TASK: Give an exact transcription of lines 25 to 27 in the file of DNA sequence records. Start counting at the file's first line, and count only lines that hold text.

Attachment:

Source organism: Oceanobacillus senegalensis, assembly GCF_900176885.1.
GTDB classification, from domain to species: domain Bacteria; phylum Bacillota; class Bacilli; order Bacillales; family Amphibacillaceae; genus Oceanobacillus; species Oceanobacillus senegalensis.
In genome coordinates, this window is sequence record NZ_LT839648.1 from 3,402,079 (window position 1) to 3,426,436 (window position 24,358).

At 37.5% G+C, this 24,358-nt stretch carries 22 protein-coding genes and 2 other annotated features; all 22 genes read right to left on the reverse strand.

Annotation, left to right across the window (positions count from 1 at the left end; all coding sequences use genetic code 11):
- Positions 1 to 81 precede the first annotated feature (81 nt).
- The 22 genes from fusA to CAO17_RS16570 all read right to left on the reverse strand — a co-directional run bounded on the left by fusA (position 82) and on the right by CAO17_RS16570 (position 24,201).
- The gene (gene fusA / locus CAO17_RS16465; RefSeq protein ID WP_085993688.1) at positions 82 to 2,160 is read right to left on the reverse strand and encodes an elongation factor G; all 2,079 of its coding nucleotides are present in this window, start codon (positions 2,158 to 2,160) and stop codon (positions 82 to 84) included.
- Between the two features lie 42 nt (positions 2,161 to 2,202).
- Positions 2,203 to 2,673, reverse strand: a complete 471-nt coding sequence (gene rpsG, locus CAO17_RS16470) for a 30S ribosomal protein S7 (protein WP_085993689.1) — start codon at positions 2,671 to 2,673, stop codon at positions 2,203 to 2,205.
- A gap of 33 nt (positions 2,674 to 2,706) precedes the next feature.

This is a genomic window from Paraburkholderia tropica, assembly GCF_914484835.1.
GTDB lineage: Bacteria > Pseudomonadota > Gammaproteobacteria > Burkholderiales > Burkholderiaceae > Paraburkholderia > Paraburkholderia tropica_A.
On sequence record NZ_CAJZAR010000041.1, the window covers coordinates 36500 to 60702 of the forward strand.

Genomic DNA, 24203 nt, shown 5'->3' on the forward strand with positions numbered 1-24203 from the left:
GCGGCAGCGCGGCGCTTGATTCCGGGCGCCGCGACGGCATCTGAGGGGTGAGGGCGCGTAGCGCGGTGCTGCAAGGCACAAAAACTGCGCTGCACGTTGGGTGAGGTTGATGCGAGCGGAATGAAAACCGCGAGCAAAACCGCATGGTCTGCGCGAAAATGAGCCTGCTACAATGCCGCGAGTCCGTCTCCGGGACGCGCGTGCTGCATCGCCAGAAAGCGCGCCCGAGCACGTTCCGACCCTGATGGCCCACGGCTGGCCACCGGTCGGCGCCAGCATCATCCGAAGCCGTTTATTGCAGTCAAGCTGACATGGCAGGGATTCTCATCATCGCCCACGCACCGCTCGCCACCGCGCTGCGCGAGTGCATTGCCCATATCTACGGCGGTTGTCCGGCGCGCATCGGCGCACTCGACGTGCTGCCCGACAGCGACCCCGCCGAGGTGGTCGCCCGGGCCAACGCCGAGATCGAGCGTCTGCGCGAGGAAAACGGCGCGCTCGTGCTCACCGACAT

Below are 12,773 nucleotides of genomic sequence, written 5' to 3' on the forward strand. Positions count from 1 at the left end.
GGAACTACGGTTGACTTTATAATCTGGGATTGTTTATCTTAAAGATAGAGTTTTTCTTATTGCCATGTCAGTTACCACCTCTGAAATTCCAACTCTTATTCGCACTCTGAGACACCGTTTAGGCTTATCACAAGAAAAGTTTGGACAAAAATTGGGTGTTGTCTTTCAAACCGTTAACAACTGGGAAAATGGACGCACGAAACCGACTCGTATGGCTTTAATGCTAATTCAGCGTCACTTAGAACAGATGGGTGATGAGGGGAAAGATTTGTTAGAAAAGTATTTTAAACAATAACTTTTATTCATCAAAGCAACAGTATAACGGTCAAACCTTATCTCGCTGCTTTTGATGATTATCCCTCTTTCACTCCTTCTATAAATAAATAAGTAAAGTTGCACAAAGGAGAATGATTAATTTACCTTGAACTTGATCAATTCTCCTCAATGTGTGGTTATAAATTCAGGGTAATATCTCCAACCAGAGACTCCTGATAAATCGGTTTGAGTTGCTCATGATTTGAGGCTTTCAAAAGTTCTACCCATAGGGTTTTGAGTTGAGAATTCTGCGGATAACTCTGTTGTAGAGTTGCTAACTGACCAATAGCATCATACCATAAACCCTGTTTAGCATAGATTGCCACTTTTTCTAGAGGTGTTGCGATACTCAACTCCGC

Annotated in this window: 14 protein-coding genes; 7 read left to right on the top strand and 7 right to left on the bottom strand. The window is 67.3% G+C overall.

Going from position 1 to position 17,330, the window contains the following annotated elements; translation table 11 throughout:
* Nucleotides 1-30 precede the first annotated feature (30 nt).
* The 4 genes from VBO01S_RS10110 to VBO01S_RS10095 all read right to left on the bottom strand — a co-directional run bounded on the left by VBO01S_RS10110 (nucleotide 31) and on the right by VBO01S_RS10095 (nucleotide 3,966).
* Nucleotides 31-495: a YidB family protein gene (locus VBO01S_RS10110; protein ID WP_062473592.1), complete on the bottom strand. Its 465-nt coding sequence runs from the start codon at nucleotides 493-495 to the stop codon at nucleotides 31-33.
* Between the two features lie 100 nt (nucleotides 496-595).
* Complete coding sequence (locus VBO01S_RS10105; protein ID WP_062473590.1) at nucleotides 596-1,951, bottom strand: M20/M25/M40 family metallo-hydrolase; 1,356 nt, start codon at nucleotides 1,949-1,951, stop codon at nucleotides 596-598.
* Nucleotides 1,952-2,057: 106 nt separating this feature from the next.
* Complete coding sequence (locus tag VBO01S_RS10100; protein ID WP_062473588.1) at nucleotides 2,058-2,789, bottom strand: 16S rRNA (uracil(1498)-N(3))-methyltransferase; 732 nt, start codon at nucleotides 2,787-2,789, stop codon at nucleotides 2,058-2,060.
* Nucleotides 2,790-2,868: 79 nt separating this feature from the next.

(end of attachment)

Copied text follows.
* Complete coding sequence (locus VBO01S_RS10105; protein ID WP_062473590.1) at nucleotides 596-1,951, bottom strand: M20/M25/M40 family metallo-hydrolase; 1,356 nt, start codon at nucleotides 1,949-1,951, stop codon at nucleotides 596-598.
* Nucleotides 1,952-2,057: 106 nt separating this feature from the next.
* Complete coding sequence (locus tag VBO01S_RS10100; protein ID WP_062473588.1) at nucleotides 2,058-2,789, bottom strand: 16S rRNA (uracil(1498)-N(3))-methyltransferase; 732 nt, start codon at nucleotides 2,787-2,789, stop codon at nucleotides 2,058-2,060.